[7] See 69 Fed. Reg. 52104 (Aug. 24, 2004).

[8] DOL regularly publishes federal decisions on SOX and parallel statutes. See, e.g., Department of Labor, Office of Administrative Law Judges, 2022 Federal Court Whistleblower Decisions, Department of Labor/Office of Administrative Law Judges Reporter, https://www.dol.gov/agencies/oalj/PUBLIC/WHISTLEBLOWER/REFERENCES/CASELISTS/FEDERAL_2022#SOX

[9] The Department of Labor also publishes new ARB decisions monthly. See, e.g., Department of Labor, Office of Administrative Law Judges, Administrative Review Board Decisions – August 2022, Department of Labor/Office of Administrative Law Judges Reporter, https://www.dol.gov/agencies/oalj/PUBLIC/ARB/REFERENCES/CASELISTS/08_2022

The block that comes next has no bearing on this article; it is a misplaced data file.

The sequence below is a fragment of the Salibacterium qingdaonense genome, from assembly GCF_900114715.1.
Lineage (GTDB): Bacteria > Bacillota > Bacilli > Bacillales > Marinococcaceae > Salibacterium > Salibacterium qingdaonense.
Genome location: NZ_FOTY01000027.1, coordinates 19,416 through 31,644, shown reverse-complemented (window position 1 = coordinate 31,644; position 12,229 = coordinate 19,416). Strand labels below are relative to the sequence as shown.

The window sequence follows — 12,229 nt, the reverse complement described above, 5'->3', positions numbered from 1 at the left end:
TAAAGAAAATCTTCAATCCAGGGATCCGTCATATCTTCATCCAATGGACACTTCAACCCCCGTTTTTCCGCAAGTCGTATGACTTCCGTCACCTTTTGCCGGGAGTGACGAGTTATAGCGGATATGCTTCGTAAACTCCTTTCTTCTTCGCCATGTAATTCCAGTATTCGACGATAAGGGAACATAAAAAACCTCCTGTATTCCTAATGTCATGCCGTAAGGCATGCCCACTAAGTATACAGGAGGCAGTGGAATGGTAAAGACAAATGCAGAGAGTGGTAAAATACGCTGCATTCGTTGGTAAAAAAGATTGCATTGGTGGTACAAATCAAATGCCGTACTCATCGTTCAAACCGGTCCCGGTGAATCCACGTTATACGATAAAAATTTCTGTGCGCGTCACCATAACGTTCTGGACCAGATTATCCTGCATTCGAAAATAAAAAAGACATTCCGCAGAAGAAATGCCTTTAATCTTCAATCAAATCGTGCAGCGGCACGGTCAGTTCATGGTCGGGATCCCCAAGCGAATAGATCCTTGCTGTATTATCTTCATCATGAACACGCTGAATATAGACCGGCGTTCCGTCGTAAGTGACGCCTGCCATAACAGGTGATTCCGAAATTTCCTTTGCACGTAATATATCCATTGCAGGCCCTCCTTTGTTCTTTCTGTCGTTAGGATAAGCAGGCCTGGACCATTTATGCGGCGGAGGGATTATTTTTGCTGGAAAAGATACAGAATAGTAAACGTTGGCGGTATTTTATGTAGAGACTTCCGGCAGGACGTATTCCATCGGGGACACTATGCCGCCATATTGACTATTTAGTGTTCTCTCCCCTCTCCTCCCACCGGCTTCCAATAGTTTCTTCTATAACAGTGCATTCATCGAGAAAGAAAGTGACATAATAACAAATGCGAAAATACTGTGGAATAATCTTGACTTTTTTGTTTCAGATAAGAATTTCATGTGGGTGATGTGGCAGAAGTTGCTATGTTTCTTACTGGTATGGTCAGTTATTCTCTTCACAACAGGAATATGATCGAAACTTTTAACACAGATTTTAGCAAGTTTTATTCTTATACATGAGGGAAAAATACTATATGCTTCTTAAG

[10] Murray, 43 F.4th at 261.

[11] See Brief of Government Accountability Project as Amicus Curiae in Support of Appellee-Cross-Appellant at 21, Murray v. UBS Securities LLC, 43 F.4th 254 (2d Cir. 2022).

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R. Scott Oswald is managing principal of The Employment Law Group, P.C.; Austin Szabo is an associate at the firm.

(Note: This article has been edited slightly from the version published by Law360, and carries a different headline.)